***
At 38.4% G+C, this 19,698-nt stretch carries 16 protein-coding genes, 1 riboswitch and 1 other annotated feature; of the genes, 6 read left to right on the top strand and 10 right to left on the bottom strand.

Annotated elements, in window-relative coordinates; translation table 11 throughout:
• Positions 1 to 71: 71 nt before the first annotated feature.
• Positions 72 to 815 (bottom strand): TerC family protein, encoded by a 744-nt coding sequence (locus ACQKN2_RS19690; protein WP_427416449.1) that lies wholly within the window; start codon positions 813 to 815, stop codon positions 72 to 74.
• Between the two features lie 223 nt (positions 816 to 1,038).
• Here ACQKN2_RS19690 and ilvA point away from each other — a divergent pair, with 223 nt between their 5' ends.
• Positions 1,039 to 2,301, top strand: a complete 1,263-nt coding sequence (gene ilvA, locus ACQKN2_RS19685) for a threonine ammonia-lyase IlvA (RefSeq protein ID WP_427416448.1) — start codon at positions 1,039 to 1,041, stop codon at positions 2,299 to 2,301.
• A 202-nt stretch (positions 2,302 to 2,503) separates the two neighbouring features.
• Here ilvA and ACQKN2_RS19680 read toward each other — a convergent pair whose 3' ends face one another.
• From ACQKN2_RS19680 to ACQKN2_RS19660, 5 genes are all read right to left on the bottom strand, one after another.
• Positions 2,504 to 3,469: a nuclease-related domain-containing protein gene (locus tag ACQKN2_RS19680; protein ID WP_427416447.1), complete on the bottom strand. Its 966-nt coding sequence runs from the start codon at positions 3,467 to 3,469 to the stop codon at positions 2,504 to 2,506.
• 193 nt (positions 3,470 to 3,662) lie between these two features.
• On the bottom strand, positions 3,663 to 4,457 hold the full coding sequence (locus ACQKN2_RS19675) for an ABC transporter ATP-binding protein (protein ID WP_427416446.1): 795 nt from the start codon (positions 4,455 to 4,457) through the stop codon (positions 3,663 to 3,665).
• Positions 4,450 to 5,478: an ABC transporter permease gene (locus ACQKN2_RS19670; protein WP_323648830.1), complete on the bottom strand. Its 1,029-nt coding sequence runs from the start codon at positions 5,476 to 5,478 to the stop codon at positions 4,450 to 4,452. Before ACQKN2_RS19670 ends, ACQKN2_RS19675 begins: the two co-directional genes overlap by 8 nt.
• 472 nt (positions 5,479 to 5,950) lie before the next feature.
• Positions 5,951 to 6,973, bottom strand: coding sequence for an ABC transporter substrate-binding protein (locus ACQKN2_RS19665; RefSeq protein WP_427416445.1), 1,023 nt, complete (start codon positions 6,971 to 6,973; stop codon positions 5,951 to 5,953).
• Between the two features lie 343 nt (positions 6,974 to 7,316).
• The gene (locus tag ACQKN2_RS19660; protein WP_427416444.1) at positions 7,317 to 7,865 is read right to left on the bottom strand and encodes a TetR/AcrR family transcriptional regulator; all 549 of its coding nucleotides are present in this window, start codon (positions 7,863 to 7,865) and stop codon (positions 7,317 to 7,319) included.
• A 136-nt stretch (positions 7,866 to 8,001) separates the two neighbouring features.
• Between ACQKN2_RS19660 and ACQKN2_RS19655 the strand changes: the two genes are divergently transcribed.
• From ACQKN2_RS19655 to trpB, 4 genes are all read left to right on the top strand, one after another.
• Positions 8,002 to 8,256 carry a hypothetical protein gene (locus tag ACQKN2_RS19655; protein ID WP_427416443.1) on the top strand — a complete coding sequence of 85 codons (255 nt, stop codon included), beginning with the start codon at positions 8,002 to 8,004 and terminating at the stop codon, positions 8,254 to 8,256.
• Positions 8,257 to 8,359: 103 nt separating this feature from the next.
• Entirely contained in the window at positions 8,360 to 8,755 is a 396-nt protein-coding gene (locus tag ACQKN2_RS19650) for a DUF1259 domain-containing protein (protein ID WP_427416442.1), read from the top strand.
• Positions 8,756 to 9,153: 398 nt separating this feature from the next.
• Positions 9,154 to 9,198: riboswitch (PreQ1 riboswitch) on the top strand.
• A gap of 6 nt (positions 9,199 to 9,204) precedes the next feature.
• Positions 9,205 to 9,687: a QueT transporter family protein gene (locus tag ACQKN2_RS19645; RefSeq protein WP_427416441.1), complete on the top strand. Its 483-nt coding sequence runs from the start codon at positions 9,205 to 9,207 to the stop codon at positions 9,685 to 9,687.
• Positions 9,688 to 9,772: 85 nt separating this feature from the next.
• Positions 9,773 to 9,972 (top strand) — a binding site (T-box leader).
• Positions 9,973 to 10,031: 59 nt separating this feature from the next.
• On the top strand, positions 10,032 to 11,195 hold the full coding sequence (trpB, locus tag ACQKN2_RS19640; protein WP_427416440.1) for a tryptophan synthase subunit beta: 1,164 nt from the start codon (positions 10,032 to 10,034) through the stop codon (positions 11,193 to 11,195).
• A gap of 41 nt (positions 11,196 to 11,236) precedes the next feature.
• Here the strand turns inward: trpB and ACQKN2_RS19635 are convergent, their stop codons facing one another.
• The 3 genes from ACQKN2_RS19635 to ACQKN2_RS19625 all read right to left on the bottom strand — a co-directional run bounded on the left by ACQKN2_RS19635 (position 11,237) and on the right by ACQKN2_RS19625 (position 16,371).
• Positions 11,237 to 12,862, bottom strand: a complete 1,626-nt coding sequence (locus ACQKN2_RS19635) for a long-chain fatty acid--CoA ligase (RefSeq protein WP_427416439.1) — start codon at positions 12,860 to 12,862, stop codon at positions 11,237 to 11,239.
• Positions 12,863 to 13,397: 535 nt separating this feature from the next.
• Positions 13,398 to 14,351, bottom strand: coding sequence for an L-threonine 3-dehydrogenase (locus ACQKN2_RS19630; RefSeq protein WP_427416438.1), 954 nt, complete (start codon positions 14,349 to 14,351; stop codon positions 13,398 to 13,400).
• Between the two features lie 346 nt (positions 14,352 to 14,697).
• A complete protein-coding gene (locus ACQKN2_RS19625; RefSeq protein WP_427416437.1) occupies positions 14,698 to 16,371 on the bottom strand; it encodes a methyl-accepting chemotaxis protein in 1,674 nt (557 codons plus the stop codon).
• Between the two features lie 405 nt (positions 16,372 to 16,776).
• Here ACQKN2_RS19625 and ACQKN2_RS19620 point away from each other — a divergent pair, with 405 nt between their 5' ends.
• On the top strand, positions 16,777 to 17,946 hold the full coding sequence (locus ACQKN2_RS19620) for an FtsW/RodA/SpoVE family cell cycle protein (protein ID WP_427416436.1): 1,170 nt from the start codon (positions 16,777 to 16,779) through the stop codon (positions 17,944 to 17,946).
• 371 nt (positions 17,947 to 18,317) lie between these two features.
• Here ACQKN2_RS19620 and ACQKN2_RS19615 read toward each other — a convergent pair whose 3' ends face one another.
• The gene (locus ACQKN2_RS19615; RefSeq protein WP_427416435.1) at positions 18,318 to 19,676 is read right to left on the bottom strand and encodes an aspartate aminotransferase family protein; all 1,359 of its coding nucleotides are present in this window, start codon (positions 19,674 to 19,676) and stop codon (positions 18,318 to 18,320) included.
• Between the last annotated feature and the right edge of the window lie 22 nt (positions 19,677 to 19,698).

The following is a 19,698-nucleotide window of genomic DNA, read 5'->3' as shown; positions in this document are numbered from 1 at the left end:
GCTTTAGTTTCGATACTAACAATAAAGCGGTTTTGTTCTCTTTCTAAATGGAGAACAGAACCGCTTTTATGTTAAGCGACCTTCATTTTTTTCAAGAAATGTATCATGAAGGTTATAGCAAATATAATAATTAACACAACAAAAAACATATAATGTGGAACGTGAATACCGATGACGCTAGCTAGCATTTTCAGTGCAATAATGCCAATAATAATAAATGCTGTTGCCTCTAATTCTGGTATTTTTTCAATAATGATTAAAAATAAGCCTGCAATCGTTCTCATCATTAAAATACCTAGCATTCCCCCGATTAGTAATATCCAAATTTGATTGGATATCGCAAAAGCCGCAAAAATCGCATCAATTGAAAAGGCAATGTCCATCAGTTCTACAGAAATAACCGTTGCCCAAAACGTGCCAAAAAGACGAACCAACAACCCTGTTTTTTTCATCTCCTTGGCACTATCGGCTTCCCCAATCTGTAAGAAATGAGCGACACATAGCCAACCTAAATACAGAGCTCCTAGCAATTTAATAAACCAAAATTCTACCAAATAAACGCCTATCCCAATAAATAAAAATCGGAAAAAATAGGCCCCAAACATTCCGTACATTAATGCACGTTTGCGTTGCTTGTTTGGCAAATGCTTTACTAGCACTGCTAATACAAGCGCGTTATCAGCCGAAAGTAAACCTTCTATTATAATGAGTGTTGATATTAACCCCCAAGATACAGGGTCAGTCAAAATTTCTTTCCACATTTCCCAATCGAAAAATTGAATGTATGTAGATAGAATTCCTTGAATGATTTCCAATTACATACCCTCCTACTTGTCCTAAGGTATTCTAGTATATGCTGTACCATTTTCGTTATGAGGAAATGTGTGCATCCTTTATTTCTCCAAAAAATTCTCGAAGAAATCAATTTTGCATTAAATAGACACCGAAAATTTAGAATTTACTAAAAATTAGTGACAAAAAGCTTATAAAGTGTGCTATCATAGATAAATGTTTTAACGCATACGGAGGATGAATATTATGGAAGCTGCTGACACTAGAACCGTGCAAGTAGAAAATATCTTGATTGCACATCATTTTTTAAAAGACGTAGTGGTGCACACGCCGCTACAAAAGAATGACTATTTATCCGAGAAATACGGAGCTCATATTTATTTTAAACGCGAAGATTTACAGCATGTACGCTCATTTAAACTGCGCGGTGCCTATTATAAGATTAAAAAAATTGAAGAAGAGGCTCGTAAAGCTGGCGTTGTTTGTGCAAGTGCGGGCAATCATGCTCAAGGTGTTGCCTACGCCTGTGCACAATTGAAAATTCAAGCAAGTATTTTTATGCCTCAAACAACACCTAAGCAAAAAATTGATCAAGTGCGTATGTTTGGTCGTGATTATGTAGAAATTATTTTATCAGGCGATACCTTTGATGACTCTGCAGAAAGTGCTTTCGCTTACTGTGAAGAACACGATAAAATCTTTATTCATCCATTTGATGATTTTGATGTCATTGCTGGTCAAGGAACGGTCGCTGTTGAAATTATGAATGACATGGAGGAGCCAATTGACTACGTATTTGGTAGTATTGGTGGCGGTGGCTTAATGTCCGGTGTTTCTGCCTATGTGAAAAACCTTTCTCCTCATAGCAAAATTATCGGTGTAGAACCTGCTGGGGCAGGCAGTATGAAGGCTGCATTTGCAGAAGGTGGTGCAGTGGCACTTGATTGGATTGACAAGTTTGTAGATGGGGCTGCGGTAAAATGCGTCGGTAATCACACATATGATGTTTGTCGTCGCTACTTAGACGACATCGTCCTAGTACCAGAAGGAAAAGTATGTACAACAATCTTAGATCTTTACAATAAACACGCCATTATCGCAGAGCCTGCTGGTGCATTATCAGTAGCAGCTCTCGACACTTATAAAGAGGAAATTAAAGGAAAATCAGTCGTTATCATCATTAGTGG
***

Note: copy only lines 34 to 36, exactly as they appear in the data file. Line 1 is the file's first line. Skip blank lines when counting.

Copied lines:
• Here the strand turns inward: trpB and ACQKN2_RS19635 are convergent, their stop codons facing one another.
• The 3 genes from ACQKN2_RS19635 to ACQKN2_RS19625 all read right to left on the bottom strand — a co-directional run bounded on the left by ACQKN2_RS19635 (position 11,237) and on the right by ACQKN2_RS19625 (position 16,371).
• Positions 11,237 to 12,862, bottom strand: a complete 1,626-nt coding sequence (locus ACQKN2_RS19635) for a long-chain fatty acid--CoA ligase (RefSeq protein WP_427416439.1) — start codon at positions 12,860 to 12,862, stop codon at positions 11,237 to 11,239.